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1. What is the purpose of Clean?

The purpose of Clean is to serve as a fast, non-strict, purely functional programming language that is easy to optimize. Clean is characterized by lazy evaluation, which means that only arguments that need to be evaluated in a function call are actually evaluated. In addition, Clean functions can be written to use (partially) strict evaluation when necessary. Unlike R6RS Scheme and similar to Haskell, Clean offers pattern-matching, guards, array comprehensions, and a Hindley-Milner style type inferencing scheme . For I/O-related functions, in contrast to Haskell's monads, Clean offers a uniqueness type inferencing system, which allows destructive transformation of state information within a purely functional framework. Clean is useful for writing relatively bug-free programs in fewer lines of code, and for formally proving properties of those programs, thereby often eliminating the need for debugging.

2. What are the advantages of Clean?

Clean has the following advantages over similar functional programming languages:

3. Why do some users call the language "Concurrent Clean?"

According to Concurrent Clean - Wikibooks, collection of open-content textbooks, "'Concurrent' refers to Clean's ability to run the same process on several computers, similar to Ada."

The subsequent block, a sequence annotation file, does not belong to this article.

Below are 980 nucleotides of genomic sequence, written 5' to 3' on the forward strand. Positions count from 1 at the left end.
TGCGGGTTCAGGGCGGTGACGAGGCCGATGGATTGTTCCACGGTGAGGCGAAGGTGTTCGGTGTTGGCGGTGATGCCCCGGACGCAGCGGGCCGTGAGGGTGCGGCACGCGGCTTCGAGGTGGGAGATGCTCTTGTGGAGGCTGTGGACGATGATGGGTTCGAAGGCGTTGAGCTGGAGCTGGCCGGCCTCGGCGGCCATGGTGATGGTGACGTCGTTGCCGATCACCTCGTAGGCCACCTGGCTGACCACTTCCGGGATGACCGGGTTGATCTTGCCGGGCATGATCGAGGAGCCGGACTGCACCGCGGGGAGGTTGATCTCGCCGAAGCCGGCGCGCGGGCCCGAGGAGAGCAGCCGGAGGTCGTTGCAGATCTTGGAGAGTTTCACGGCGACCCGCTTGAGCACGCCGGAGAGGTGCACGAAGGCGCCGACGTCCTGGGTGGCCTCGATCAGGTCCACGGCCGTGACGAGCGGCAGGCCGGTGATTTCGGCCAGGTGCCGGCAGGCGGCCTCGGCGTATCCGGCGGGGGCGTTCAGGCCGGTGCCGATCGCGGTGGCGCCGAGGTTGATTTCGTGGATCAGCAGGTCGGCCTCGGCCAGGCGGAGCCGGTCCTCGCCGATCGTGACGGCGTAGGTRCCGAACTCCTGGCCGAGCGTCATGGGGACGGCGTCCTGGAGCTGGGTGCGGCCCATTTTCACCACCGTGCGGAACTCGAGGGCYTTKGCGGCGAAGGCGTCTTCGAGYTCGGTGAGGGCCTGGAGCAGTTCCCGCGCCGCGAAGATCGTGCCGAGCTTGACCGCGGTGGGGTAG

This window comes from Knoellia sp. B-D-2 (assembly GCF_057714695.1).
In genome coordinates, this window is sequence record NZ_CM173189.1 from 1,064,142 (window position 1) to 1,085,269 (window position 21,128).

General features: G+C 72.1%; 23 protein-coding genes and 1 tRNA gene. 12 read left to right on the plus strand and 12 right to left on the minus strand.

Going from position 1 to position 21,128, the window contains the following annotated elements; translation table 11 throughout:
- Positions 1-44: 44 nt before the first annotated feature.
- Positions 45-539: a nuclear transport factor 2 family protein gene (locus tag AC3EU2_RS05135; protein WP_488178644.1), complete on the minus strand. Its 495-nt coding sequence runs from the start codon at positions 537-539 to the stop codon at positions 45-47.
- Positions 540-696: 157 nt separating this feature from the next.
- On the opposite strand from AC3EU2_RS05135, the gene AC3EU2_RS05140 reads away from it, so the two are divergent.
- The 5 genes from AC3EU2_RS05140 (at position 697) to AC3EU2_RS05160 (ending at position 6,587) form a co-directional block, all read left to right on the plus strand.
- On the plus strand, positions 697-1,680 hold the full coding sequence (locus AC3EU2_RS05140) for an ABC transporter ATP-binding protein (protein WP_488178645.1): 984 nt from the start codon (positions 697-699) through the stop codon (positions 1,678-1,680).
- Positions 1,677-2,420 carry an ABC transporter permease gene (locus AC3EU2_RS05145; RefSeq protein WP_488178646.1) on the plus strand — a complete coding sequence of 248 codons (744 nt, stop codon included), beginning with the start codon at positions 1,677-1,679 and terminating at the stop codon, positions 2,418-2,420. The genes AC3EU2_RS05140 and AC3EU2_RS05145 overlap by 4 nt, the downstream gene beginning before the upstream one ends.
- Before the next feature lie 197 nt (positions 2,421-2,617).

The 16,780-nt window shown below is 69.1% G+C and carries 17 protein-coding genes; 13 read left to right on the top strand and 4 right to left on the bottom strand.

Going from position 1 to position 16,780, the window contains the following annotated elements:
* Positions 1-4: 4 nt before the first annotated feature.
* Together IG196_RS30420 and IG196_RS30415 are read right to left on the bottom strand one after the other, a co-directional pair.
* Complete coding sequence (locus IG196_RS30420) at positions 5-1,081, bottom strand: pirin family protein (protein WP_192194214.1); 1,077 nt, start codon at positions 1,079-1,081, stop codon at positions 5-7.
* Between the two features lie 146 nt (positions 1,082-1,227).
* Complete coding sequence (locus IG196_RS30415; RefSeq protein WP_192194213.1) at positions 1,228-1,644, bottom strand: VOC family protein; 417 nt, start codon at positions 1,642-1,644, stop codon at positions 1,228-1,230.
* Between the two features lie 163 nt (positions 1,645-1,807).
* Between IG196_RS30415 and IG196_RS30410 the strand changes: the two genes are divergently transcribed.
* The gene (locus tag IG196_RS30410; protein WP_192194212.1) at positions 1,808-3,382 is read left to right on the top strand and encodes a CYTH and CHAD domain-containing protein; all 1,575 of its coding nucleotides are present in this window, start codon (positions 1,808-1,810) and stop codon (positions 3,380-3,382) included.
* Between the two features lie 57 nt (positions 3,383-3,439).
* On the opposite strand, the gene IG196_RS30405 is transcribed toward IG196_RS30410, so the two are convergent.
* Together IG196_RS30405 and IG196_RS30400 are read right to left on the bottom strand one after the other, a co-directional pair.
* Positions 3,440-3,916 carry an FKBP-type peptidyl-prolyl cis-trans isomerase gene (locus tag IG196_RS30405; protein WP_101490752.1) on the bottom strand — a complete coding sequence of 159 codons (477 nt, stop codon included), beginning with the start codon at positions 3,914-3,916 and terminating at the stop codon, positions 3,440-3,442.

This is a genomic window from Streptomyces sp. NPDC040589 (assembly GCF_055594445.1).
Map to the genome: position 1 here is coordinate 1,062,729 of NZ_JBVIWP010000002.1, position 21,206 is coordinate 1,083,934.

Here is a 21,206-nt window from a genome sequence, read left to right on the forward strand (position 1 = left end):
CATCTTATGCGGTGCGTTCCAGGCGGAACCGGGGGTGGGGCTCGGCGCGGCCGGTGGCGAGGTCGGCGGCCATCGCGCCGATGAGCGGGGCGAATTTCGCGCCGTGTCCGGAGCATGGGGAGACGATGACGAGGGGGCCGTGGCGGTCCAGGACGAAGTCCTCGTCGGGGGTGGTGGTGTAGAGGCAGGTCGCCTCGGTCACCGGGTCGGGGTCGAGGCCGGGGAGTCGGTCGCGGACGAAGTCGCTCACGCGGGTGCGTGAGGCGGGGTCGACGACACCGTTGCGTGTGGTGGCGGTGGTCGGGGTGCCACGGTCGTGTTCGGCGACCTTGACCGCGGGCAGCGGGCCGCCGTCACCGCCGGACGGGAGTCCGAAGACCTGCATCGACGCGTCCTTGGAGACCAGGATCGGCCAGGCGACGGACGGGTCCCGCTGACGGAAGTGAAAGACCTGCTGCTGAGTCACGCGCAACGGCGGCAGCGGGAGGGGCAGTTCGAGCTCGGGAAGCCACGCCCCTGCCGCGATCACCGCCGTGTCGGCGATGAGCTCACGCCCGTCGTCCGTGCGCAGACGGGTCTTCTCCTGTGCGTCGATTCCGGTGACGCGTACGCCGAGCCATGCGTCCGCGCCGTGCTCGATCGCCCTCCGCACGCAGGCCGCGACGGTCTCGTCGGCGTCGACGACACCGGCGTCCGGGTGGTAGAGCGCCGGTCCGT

Further, according to History of "Clean Functional Language.": msg#00030,

We started the work on Clean in 1984, as part of the Parallel Reduction Machine project. In the beginning, Clean was meant as an intermediate language. The first version was defined and running in 1987. Hereafter Clean was turned into a fully featured functional programming language. Special features are its Graph Rewriting Semantics (1987, Barendregt, Plasmeijer, Van Eekelen) which is still the core semantics of Clean, Eric Nockers strictness analyser (1994, very recently completely formally proven to be correct), the uniqueness typing (Smetsers, Barendsen, Plasmeijer), the object I/O library (Peter Achten), the concurrent implementation (Marco Kesseler), and, of course the very good code generation (John van Groningen). There is much more, you can find a list of publications here.
We had a lot of influence on Haskell (which started in 1987) and later also Haskell influenced Clean.

The original version of Clean was also known as "CLEAN 0.8" (see "Release History," by the Software Technology Research Group, at http://clean.cs.ru.nl/Recent_Latest_News/body_recent_latest_news.html). The name "Concurrent Clean" is actually a synonym for "CLEAN 1.0," which was the first version when Clean changed from an intermediate language for graph reduction to a fully-fledged general-purpose functional programming language (see "Release History" above).

Another reason is that the word "Clean," being a generic adjective, by itself, usually generates too many false positives in a search on the Internet. Users in other countries who do not speak English and who only know how to search by name would have a hard time in finding Clean if that were its only name. "Concurrent Clean," however, is much easier to find as a name on the Internet, and can be used even by users in other countries who do not speak English.